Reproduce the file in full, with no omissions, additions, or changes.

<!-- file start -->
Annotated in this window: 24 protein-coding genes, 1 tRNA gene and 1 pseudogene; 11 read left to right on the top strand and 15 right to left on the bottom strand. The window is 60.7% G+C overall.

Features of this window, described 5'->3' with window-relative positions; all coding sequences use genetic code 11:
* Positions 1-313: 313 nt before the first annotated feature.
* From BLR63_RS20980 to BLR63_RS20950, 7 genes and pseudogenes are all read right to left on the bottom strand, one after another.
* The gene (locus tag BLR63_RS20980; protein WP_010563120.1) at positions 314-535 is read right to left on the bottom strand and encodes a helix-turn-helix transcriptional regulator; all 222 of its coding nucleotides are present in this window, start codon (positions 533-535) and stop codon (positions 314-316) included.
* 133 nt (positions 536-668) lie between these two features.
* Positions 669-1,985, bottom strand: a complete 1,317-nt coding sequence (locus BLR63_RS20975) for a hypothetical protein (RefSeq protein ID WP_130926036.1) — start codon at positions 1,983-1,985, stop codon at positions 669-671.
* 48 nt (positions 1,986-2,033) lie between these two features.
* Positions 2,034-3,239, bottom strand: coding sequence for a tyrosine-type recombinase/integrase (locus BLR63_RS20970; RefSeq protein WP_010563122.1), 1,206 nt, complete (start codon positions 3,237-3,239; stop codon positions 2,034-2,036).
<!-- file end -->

Annotated in this window: 24 protein-coding genes, 1 tRNA gene and 1 pseudogene; 11 read left to right on the top strand and 15 right to left on the bottom strand. The window is 60.7% G+C overall.

Features of this window, described 5'->3' with window-relative positions; all coding sequences use genetic code 11:
* Positions 1-313: 313 nt before the first annotated feature.
* From BLR63_RS20980 to BLR63_RS20950, 7 genes and pseudogenes are all read right to left on the bottom strand, one after another.
* The gene (locus tag BLR63_RS20980; protein WP_010563120.1) at positions 314-535 is read right to left on the bottom strand and encodes a helix-turn-helix transcriptional regulator; all 222 of its coding nucleotides are present in this window, start codon (positions 533-535) and stop codon (positions 314-316) included.
* 133 nt (positions 536-668) lie between these two features.
* Positions 669-1,985, bottom strand: a complete 1,317-nt coding sequence (locus BLR63_RS20975) for a hypothetical protein (RefSeq protein ID WP_130926036.1) — start codon at positions 1,983-1,985, stop codon at positions 669-671.
* 48 nt (positions 1,986-2,033) lie between these two features.
* Positions 2,034-3,239, bottom strand: coding sequence for a tyrosine-type recombinase/integrase (locus BLR63_RS20970; RefSeq protein WP_010563122.1), 1,206 nt, complete (start codon positions 3,237-3,239; stop codon positions 2,034-2,036).